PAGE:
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Stephen King and J.J. Abrams are going to show Stranger Things how it’s done

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Last year, Netflix scored an unexpected hit with Stranger Things, a show that combined the influence of Stephen King and Steven Spielberg into one glorious, retro-80s treat. Audiences apparently weren’t the only ones that noticed, because now King and Spielberg heir apparent J.J. Abrams have announced a Hulu project with its own Stranger Things-esque vibe called Castle Rock.

The announcement came today via the Twitter account of Abrams’ Bad Robot Productions, with a mysterious, handwritten card from the filmmaker asking, “What is the hoax in the forest?” A link to the teaser trailer was also included, a short clip that rattles off many of King’s most famous novels and characters, before revealing the names of both the author and Abrams, stylized in a font that will look very familiar to fans of Stranger Things. (It should be noted that Things lifted its font from King’s own books, making this a bit of an influence merry-go-round.)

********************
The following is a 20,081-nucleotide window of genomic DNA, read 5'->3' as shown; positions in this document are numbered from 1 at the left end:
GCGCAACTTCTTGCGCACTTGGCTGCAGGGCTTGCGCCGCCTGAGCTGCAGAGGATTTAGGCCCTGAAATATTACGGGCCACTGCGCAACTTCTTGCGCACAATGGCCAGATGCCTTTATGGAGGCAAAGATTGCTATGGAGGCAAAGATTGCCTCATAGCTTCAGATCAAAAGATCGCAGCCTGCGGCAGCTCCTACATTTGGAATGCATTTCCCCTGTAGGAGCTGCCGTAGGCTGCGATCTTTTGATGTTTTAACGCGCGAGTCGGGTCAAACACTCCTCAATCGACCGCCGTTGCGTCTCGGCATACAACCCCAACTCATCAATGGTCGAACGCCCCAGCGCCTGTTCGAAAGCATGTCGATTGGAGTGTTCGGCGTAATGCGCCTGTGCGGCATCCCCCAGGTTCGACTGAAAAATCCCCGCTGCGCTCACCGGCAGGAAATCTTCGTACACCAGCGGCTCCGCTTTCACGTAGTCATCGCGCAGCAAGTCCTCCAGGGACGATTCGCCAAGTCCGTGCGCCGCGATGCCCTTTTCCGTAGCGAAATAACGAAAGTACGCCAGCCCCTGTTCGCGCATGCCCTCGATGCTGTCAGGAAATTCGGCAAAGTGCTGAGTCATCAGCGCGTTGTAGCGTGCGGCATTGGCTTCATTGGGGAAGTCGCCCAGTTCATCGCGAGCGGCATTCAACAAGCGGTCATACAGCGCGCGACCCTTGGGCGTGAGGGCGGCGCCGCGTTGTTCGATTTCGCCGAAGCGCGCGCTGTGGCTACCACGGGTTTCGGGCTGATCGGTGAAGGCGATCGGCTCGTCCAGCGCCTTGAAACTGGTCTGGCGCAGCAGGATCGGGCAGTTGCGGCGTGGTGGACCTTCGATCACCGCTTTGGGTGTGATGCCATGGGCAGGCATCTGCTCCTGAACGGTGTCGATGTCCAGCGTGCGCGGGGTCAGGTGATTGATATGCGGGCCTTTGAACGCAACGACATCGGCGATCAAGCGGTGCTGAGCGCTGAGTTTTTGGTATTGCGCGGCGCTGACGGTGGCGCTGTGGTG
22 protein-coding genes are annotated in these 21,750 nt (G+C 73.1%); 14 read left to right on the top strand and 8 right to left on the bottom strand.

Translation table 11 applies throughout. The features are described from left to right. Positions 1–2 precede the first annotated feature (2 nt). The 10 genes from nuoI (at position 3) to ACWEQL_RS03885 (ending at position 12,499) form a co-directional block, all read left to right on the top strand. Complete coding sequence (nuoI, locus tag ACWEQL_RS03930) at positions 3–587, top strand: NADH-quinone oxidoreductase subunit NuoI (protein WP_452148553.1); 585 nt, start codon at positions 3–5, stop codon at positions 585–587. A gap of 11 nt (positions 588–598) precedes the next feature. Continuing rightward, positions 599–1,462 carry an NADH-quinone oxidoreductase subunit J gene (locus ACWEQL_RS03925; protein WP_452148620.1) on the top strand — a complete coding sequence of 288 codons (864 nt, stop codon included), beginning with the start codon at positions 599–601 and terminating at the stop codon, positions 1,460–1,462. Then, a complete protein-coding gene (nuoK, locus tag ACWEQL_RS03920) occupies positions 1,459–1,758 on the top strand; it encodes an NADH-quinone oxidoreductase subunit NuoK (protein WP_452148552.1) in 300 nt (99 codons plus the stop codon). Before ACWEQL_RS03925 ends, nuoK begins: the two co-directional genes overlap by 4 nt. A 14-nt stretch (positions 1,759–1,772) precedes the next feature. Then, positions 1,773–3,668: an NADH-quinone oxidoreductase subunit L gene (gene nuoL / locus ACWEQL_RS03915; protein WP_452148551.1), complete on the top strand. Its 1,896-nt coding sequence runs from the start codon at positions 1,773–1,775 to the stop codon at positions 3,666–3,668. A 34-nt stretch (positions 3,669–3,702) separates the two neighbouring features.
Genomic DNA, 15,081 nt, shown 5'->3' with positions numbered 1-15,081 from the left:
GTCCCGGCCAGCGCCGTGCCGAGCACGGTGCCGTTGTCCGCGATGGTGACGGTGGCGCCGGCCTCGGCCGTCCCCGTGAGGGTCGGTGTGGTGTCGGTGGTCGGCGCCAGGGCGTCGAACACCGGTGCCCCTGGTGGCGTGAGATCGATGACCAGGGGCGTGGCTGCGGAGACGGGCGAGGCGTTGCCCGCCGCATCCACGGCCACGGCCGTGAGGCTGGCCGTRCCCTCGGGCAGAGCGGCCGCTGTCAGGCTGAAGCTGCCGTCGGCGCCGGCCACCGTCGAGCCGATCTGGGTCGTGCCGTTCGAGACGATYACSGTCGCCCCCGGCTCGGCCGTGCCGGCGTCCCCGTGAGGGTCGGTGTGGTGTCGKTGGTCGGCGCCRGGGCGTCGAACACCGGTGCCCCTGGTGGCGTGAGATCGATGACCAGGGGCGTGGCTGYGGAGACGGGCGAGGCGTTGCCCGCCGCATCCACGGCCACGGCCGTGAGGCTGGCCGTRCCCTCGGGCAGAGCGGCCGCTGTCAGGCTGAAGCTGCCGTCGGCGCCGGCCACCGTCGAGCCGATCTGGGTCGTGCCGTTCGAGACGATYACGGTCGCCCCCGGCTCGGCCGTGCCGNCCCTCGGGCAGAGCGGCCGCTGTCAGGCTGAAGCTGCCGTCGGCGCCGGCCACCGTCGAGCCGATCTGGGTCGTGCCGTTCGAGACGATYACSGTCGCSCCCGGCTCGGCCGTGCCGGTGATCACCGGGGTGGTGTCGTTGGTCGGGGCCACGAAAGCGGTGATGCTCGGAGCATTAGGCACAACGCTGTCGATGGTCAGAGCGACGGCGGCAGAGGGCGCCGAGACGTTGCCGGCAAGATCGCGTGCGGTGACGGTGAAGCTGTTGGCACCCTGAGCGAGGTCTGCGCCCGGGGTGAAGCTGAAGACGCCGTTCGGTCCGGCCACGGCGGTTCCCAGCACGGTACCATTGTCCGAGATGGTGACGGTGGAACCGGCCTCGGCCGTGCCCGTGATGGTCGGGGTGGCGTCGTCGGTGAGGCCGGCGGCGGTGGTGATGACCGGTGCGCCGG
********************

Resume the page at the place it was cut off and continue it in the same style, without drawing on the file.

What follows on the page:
Longtime fans of King’s work will no doubt recognize the name Castle Rock. It’s one of a handful of fictional towns that the author has set various books in over the years, from The Dead Zone and the short story “The Body” (which was adapted into Stand By Me), to The Dark Half and Needful Things. And just from a world-building perspective, Castle Rock is a constant presence, referred to in passing in nearly every important King work — including the series 11.22.63, which King and Abrams previously made for Hulu.

As illustrated by the teaser, details are extraordinarily thin at this point. Deadline reports that it will be written by Manhattan’s Sam Shaw and Dusty Thomason and will be based on King short stories, but other than that all we really know is that the music and font choices signal a certain stylistic intent. But if there’s anything King is great at, it is creating an overarching, interconnected world, something that he did with great skill in The Dark Tower series, which was able to connect almost all of his works into one grand meta-narrative that even included his own life. The idea of him exploring similar territory in Castle Rock is instantly intriguing, but unfortunately we don’t know when it will be released or who else is involved. What we do know is that Stranger Things might instantly have a reason to turn to Hulu — and the streaming service is doing it by going straight to the influential source himself.


How Stranger Things got its retro title sequence